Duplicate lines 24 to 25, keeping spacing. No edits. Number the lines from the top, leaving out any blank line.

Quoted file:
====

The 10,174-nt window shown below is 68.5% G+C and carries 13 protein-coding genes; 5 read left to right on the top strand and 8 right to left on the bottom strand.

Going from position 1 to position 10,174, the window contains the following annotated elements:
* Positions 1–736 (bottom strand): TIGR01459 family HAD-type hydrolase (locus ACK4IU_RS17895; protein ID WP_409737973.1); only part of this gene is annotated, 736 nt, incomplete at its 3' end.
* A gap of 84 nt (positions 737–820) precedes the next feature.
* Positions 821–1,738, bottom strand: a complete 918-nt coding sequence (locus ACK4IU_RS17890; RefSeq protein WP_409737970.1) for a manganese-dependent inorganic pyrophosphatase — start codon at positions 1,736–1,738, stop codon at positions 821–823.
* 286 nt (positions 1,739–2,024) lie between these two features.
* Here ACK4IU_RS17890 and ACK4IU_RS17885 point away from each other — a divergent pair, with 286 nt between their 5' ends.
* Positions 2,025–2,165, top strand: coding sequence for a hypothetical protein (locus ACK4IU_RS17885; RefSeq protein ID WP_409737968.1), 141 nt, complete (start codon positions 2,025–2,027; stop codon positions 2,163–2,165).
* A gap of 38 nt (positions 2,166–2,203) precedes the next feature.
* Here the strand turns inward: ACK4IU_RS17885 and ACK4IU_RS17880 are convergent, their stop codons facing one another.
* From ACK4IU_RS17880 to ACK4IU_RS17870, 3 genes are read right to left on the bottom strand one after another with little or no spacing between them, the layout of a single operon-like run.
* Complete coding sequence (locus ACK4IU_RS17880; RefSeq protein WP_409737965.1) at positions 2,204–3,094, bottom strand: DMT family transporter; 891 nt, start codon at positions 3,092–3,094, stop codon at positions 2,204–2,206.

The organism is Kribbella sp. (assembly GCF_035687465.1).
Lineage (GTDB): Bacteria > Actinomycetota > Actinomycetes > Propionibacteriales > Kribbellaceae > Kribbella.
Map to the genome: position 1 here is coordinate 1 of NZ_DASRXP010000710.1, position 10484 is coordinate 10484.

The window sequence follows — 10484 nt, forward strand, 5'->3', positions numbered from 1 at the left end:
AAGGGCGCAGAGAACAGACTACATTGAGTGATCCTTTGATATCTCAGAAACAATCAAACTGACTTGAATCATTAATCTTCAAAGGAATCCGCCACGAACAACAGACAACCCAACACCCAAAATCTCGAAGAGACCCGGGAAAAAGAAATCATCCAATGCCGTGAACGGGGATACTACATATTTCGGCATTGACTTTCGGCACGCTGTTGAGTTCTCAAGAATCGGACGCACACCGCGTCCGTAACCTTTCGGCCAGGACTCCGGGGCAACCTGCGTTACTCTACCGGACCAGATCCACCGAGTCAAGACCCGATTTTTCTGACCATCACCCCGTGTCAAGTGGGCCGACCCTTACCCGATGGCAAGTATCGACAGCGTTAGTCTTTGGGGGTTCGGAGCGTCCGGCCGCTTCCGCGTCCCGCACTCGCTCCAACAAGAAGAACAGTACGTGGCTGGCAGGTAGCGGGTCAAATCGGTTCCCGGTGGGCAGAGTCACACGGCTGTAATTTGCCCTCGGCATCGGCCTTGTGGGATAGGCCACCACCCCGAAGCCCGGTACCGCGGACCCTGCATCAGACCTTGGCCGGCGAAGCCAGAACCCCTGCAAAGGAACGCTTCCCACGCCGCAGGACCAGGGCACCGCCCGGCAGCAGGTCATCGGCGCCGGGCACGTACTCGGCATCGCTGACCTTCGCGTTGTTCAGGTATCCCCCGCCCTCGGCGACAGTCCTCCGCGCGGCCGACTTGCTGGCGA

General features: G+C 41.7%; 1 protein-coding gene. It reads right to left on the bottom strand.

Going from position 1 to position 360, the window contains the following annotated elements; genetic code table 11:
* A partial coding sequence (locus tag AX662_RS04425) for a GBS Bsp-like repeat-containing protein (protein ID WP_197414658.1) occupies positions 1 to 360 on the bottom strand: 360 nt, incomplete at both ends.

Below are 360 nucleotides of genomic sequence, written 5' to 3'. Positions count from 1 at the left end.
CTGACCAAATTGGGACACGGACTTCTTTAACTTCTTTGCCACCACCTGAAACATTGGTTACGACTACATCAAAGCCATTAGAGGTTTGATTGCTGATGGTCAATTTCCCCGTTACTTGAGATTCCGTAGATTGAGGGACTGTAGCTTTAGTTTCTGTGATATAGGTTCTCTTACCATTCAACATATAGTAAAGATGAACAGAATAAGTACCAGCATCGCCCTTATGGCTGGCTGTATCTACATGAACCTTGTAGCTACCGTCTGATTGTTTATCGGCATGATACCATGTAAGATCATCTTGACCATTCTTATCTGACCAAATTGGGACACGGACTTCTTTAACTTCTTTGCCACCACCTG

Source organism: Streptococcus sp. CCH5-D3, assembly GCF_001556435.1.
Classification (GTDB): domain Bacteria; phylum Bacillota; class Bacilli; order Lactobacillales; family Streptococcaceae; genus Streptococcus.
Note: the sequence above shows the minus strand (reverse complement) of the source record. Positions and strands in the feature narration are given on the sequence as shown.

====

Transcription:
Classification (GTDB): domain Bacteria; phylum Bacillota; class Bacilli; order Lactobacillales; family Streptococcaceae; genus Streptococcus.
Note: the sequence above shows the minus strand (reverse complement) of the source record. Positions and strands in the feature narration are given on the sequence as shown.